A Call from the Voiceless City
As usual, I woke up in the morning with a broken heart and swallowed eyes. I don’t enjoy my days since I fell victim to Indian coercion and deceit. But I have to earn bread and butter or I can say to gather food like a hunter in a faraway wood. Every morning, I am more in pain than at ease, unable to reconcile that I am under the thumb of India, under 800,000 occupational forces who have been stationed in Kashmir to kill us, maim us, rape us and humiliate us every day, every minute and every second. Besides, my heart isn’t here with me. My heart is with my people. Even though I am away, I can feel the soreness of every wound, restless of every mother, concern for every sister and fear of every brother.
I have and I can feel the utter hopelessness of my people. I know what my paradise looks like. I know the hustle-bustle of lane in Srinagar on Eid and now its deafening silence. I can smell a strange stink in my air, yet I have to keep going, stay alive in order to fight back.
I always put a smile on my face just to make sure none can peep in my heart and have a glimpse of it. It is difficult to reconcile that your sovereignty is in tatters. It is hard to accept that you are under the control of colonial power. It is callous to make peace with your warlord. It is very unkind even to think that the world’s largest democracy trampled your freedom and threw you in the stone age by controlling all the means of modern-day communication. It is hard to befriend your enemy.
Throughout the day, my heart goes out and out for the people impounded with deceit. I keep on thinking are they dead or alive, I don’t know comes an answer within. My mind is always a pessimist but my heart keeps me alive. It reassures to me that ‘this shall pass’ and all is going to be alright.
This morning I was loss while working on my official newsletter when my phone rang. I stood like a stone looking at my phone not believing the number is from my beloved Kashmir. Like an immovable object, like a dead rock, like a worthless machine and like a memorable photograph, I stared at the number, completely bewildered by the numbers, then with an adrenal rush I came into sense, picked up the call. My heart was thumping as if I knew there is someone my own calling from Kashmir.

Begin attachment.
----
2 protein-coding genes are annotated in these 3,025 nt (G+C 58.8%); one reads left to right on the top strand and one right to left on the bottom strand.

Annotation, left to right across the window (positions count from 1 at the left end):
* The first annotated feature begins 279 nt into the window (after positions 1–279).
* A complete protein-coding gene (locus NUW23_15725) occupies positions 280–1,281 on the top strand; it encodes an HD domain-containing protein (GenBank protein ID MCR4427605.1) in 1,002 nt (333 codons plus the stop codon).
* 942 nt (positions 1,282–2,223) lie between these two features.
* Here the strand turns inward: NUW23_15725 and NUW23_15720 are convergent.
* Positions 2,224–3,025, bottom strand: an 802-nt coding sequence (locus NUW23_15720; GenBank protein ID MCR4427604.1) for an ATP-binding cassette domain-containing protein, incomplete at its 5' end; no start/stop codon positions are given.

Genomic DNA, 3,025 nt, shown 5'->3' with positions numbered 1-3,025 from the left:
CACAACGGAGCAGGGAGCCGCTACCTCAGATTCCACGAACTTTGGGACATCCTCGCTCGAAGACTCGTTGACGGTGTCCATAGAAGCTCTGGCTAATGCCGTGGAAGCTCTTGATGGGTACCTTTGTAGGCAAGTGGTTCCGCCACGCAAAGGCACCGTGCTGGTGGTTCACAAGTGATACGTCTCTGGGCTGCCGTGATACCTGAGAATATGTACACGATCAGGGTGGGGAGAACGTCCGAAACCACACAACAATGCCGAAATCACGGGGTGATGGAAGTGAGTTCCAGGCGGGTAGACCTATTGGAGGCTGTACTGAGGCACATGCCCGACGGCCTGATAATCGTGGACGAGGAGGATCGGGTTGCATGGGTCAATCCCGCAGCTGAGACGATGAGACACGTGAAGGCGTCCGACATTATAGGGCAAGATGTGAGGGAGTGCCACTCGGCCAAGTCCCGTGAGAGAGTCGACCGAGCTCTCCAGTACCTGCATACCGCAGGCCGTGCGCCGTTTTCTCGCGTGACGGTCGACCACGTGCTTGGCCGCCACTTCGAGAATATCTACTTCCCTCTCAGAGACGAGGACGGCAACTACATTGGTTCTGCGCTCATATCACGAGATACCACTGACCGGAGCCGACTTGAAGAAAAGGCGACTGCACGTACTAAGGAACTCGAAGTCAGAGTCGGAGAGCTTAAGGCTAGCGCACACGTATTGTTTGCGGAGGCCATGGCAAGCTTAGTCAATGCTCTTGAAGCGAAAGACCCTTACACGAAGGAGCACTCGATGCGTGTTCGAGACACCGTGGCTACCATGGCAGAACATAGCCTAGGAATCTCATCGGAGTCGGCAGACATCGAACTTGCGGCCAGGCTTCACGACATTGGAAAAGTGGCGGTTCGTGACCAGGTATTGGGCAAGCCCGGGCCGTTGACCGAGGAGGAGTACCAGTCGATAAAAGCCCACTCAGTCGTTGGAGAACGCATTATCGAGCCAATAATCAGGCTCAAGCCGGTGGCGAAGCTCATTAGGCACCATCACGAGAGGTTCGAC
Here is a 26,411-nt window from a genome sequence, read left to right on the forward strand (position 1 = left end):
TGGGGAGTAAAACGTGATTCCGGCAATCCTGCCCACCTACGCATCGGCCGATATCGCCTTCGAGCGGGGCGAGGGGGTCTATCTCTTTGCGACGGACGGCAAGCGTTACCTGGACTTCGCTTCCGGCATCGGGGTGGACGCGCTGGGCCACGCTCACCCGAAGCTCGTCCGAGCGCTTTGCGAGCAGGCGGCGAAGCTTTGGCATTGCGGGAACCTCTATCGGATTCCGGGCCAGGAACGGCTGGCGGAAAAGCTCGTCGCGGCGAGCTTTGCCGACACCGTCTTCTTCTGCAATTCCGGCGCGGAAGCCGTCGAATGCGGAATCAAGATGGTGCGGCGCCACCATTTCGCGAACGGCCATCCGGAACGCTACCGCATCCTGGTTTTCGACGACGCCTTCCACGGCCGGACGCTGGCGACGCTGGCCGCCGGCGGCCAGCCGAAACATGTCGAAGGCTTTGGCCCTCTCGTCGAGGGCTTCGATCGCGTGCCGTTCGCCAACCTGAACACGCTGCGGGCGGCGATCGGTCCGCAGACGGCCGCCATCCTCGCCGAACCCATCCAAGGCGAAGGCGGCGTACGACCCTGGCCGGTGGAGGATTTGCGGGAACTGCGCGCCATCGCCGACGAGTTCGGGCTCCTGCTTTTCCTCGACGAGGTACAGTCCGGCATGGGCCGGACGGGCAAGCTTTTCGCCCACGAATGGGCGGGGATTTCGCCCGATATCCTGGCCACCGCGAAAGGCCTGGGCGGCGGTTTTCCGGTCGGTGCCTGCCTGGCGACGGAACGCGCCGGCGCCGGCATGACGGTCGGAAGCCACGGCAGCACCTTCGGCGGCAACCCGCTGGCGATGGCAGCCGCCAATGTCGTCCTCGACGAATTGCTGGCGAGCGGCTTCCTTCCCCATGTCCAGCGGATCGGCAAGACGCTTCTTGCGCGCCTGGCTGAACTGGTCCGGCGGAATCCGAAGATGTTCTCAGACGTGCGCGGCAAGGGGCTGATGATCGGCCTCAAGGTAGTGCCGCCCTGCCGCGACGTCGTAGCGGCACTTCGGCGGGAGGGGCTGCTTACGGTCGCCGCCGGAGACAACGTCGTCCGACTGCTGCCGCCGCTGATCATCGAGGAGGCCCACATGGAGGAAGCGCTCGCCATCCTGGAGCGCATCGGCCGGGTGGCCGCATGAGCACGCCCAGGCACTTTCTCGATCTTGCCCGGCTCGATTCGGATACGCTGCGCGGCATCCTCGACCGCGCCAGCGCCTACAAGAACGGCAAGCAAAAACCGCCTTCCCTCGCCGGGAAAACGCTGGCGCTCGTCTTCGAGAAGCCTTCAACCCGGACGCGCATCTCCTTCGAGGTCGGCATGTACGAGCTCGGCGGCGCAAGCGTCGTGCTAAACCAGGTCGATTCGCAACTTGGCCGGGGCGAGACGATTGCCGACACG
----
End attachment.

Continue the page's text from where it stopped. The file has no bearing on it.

Phone: Hi, this is errrrrrrrrrrrrrrrrrrrr.
The phone dropped. I tried again and again but no luck. I got disappointed. My heart went back to my memories. I didn’t lose hope, I kept trying the number but no contact. This added to my frustration. I then went back to work.
After half an hour, my phone rang with the same number. I picked up the called.
Me: Hello, please tell me who is on the line.
Phone: I am X, your brother.
Me: I couldn’t speak, but I rushed to ask how are all of you?
Phone: We are alright, phones aren’t working, life is dead here and I am calling from the police station. Don’t worry I shall try to call you again in the coming week. But I can’t talk much right now as many people are cued to call their loved ones. With this, the line dropped.
I burst into tears, unable to control my emotions but equally content that I could hear the voice of my brother. Ah! There was long and a deep sigh. As if someone removed a mountain from my heart. As if somebody dragged me out of my grave as if someone offered me ice-cold water in a dessert. I felt relaxed and sleepy. I just wanted to take the day off and sleep the long sleep ever. At this moment, I just wanted to forget everything and recall happiest moments in my beloved Kashmir. My face lit up and I went to work as usual with a lighter heart with a hope that all will be well in the voiceless city –called Srinagar.
Sumera B. Reshi